SALT LAKE CITY — A Utah man whose murder conviction in his wife’s death was overturned wants the judge on his case removed, arguing his comments about alcohol show he’s biased against drinkers.

Judge Samuel McVey pointed to Conrad Truman’s drinking as the most significant danger of potential release when he refused to lower the defendant’s $1 million bail, defense attorneys argue in court documents.

Prosecutors disagreed, saying Monday that McVey’s comments were observations about the facts of the case.

McVey cited the combination of alcohol and guns in 2015, saying Truman likely probably would not be in court if he had not been drinking the night his wife died.

After his conviction was overturned, Truman, 34, of Orem, asked for his bail to be lowered but the judge decided in August that the only way to protect society from the deadly combination of guns and liquor was a high bond.

His lawyers contend McVey has given prosecutors the benefit of the doubt, downplayed defense arguments and raised his own theories about what happened.

Prosecutor Tim Taylor said McVey should stay on the case because he knows it well. While the judge has made decisions that went against Truman, he has also ruled in his favor, including the decision that overturned the conviction, Taylor said.

Truman and his wife were drinking the night of her 2012 shooting death. Prosecutors say he killed Heidy Truman after an argument, possibly to collect an insurance payout.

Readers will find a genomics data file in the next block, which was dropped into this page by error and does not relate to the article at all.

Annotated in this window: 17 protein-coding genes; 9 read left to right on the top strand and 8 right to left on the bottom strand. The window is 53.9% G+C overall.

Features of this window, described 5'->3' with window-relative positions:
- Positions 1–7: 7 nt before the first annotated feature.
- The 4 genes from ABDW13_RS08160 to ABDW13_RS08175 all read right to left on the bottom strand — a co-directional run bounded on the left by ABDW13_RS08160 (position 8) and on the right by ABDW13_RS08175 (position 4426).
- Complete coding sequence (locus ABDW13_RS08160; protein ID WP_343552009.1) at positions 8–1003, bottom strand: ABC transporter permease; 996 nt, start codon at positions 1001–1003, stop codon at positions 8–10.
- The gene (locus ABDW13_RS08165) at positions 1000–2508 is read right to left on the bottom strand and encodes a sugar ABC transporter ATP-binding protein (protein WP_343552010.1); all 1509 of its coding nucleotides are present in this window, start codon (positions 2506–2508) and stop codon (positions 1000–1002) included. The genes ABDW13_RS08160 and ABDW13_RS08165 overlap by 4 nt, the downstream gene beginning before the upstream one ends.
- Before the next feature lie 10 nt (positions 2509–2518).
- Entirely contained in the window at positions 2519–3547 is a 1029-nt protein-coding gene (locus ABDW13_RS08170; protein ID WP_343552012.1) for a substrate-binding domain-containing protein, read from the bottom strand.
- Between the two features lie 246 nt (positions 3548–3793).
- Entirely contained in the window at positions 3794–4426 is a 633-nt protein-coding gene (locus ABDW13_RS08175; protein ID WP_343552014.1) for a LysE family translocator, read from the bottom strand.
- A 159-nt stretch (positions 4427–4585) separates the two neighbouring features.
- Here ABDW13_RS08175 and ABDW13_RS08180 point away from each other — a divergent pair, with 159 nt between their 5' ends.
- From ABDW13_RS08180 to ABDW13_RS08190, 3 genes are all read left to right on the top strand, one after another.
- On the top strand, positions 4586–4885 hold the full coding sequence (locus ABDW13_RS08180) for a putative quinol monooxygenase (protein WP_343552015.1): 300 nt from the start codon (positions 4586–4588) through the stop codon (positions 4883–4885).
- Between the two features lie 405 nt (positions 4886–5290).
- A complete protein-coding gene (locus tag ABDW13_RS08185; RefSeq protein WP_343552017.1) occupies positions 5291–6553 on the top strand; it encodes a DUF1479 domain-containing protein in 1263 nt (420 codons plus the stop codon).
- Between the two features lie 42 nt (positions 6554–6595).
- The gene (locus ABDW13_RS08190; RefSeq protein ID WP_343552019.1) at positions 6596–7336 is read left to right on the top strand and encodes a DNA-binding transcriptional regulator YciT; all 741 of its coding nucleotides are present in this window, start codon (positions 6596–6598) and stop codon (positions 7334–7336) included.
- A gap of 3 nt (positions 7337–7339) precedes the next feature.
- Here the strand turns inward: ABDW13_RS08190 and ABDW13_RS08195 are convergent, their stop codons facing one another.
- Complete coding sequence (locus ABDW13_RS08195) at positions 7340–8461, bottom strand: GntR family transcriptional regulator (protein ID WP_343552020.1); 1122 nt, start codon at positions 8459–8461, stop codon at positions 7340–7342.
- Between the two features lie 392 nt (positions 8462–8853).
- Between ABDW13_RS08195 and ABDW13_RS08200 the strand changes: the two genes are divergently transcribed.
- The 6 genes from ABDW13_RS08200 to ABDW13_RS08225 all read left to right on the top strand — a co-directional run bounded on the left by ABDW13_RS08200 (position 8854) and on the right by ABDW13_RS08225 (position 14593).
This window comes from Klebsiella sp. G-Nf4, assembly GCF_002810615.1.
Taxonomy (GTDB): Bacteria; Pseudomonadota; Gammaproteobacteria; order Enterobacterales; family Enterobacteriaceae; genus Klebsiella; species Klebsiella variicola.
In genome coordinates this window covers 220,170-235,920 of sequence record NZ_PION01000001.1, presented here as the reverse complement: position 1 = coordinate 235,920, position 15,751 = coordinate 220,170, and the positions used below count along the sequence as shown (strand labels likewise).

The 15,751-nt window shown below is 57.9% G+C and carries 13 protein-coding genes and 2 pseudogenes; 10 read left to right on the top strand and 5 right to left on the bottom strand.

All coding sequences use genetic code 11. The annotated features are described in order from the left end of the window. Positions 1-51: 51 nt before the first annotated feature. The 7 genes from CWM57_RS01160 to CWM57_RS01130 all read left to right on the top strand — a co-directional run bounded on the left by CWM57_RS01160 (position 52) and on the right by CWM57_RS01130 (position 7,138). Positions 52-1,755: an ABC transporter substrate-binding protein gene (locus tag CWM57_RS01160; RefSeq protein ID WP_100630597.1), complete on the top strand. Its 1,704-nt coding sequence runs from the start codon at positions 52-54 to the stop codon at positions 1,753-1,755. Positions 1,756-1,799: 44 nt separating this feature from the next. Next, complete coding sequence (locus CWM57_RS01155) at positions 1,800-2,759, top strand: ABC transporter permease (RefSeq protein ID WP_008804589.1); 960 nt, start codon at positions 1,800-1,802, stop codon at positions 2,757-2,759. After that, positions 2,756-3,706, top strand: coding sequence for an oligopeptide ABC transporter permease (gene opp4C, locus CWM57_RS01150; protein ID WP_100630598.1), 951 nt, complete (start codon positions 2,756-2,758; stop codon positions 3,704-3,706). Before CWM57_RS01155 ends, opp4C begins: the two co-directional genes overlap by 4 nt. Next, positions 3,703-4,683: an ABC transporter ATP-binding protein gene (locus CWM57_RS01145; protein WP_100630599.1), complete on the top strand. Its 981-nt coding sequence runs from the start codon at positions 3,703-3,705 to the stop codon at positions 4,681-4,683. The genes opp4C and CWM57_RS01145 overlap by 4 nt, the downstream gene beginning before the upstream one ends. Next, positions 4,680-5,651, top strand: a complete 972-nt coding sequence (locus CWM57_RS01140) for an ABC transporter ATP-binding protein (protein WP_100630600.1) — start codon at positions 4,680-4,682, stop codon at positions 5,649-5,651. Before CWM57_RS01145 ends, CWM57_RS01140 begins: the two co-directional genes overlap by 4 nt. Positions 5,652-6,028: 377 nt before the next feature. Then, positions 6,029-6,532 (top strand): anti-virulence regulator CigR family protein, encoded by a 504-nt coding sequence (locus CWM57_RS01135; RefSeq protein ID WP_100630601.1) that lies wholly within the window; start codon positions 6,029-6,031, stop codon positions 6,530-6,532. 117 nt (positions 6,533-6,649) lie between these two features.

Truman said he found his wife dead after she left to take a shower. His lawyers have said she probably shot herself.

Truman was found guilty of murder as prosecutors cited his threats to emergency responders and changing stories about what happened that night.

The judge granted a new trial, though, after his defense lawyers discovered that prosecutors had presented the jury with incorrect measurements of the hallway in the couple’s house near where she was found dead.

Based on evidence presented during Truman’s trial, jurors thought the hallway was longer than it actually is, which weakened his defense because his wife would have been unable to stagger being shot to the spot where her body was found, McVey ruled.

When the measurement was corrected from 13.9 feet (4.2 meters) to 139 inches (3.5 meters), that explanation appeared more plausible.

Prosecutors said the mistake was a harmless error, but McVey decided the correct length could have raised reasonable doubt for jurors about Truman’s guilt.

He will be tried again in November, and the judge decided there is enough evidence Truman represents a potential threat to society to maintain bail at $1 million cash instead of the $250,000 amount asked for by his lawyers.

Truman is also appealing the refusal to lower his bail.